Everyone has an opinion now that we’ve started to see new cards from Eldritch Moon. I’ve seen people posting about how they love it, others about how they hate it, and others how they are just really bummed that Eternal Masters has all dried up. From where I sit, Eldritch Moon looks like it is going to be pretty amazing and the number one reason is right in the Trailer video which is the new version of Emrakul. The new card looks sweet, the art is stunning, and the story across multiple blocks continues to converge which makes the card all that much sweeter. I’m not going to review big Emrakul right now, but if you’ve seen her you have to admit she looks very powerful and tons of fun.
The second piece of the trailer that got me excited was seeing the Gatewatch arrive on the scene to battle the Eldrazi menace. Now, I don’t suppose we’ll actually be able to get new printings of these Planeswalkers so soon, but the story should be very lively and interesting as our heroes struggle to save Innistrad. When the story is strong and interesting I always find that I enjoy the game a bit more.
One walker we are sure to see a new printing is Liliana and that’s totally ok. I fully expect her to be the black member of the gatewatch because we could clearly see that the cycle of cards was not complete from Oath of the Gatewatch and now that her adopted home is under assault it only makes sense. Now, we aren’t likely to see Liliana of the Veil any time soon, but some new iteration of Lili seems pretty sweet. Really, can they make a bad version of her? I seriously hope not.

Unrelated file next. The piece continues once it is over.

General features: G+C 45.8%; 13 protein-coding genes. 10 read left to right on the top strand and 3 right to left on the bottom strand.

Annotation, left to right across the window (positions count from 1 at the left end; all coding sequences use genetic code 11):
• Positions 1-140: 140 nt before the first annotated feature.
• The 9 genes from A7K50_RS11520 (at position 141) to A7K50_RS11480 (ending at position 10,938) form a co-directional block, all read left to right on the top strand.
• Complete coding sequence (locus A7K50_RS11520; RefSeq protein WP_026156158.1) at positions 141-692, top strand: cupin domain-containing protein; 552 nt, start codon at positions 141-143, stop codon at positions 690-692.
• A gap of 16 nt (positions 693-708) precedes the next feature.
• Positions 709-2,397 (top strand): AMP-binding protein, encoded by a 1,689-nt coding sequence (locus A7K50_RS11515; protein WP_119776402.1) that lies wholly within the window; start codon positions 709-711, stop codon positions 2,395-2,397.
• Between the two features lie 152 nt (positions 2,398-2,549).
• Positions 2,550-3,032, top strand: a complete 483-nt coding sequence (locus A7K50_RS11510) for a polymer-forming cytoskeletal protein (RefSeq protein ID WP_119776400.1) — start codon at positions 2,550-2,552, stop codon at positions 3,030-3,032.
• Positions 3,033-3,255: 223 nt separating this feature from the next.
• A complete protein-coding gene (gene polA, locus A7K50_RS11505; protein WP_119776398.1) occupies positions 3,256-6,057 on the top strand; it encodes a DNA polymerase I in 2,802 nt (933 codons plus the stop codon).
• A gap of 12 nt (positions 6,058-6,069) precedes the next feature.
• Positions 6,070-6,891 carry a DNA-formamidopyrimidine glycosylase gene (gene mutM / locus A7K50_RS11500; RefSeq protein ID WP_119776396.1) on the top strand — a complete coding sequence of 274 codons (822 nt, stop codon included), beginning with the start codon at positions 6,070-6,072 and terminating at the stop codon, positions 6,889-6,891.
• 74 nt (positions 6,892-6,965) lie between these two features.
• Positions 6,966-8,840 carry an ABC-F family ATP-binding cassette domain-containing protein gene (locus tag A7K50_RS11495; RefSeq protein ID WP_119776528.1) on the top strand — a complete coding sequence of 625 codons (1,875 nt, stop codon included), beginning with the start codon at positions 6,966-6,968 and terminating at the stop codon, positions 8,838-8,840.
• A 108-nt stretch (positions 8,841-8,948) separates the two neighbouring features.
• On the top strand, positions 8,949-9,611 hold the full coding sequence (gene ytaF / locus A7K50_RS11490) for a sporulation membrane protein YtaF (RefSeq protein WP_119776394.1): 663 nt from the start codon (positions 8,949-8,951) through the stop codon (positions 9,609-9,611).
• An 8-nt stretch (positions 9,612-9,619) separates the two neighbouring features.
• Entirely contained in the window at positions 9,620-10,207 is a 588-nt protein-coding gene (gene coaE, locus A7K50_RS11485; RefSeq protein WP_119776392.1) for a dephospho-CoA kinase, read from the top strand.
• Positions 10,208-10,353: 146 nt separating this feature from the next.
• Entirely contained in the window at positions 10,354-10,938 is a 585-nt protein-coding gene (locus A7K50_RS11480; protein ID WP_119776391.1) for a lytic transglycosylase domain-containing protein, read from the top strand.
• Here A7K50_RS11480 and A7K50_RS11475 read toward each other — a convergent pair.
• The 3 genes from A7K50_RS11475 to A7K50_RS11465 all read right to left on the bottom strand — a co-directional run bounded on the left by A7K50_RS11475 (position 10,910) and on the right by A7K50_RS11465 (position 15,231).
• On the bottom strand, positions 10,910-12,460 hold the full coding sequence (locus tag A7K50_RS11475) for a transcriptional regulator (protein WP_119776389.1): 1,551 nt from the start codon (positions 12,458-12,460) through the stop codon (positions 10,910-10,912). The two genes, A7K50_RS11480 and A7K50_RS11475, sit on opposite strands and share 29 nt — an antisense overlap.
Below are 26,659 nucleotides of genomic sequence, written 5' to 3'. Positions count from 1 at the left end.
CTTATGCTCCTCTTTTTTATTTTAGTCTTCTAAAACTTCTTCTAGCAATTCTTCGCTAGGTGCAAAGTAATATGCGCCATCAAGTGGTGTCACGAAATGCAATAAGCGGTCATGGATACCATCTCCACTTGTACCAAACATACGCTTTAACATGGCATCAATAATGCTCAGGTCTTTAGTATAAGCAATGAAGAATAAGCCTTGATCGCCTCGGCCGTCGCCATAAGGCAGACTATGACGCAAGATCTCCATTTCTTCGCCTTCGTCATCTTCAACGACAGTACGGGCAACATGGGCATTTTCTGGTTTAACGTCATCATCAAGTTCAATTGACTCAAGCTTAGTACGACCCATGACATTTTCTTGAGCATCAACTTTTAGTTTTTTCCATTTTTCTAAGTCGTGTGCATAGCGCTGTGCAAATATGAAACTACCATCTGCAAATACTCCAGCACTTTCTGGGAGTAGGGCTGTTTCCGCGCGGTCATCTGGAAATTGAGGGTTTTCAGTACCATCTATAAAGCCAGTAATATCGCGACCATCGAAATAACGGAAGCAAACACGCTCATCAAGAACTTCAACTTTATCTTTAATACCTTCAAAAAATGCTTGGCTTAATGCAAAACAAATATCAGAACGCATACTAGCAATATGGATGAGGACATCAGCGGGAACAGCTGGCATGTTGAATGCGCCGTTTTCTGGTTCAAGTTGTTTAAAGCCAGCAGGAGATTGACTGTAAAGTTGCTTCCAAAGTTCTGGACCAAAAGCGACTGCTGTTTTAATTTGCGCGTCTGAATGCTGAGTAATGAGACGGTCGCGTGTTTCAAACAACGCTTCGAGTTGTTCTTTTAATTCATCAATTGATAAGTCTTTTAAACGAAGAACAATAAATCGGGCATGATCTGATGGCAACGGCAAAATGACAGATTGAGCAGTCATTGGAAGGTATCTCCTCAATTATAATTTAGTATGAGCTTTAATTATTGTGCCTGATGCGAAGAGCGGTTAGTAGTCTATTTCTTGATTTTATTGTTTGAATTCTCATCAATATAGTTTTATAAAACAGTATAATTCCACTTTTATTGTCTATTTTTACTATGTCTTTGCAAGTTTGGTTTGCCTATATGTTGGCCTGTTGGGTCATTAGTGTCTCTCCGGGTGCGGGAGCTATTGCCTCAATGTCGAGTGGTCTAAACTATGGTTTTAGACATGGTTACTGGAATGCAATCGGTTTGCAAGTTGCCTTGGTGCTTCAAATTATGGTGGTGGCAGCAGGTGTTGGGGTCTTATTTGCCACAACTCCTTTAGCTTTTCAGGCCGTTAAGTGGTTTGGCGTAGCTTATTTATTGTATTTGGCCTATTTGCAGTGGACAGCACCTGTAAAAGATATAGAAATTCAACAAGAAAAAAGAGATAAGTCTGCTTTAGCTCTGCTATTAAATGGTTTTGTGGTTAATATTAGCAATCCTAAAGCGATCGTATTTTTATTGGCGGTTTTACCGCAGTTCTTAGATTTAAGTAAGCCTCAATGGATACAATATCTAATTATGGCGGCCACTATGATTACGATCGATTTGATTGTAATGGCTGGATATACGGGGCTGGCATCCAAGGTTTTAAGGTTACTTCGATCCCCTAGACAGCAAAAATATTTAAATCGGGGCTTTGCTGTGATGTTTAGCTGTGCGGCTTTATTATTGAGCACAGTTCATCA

The biggest thing with the arrival of Emrakul on Innistrad is that the Magic community seemed to groan collectively when they saw that the threat was the giant flying spaghetti monster. It had been hinted at for months, she didn’t show up in Battle for Zendikar block and was suspected to be elsewhere…and really, what other ultimate menace could really be left? Well, sure enough, we got Emrakul and everyone just groaned because we were sick of the Eldrazi. We just had Eldrazi decks of all sorts run rampant in virtually every major format. Eldrazi were everywhere and were really good and the community was tired of them.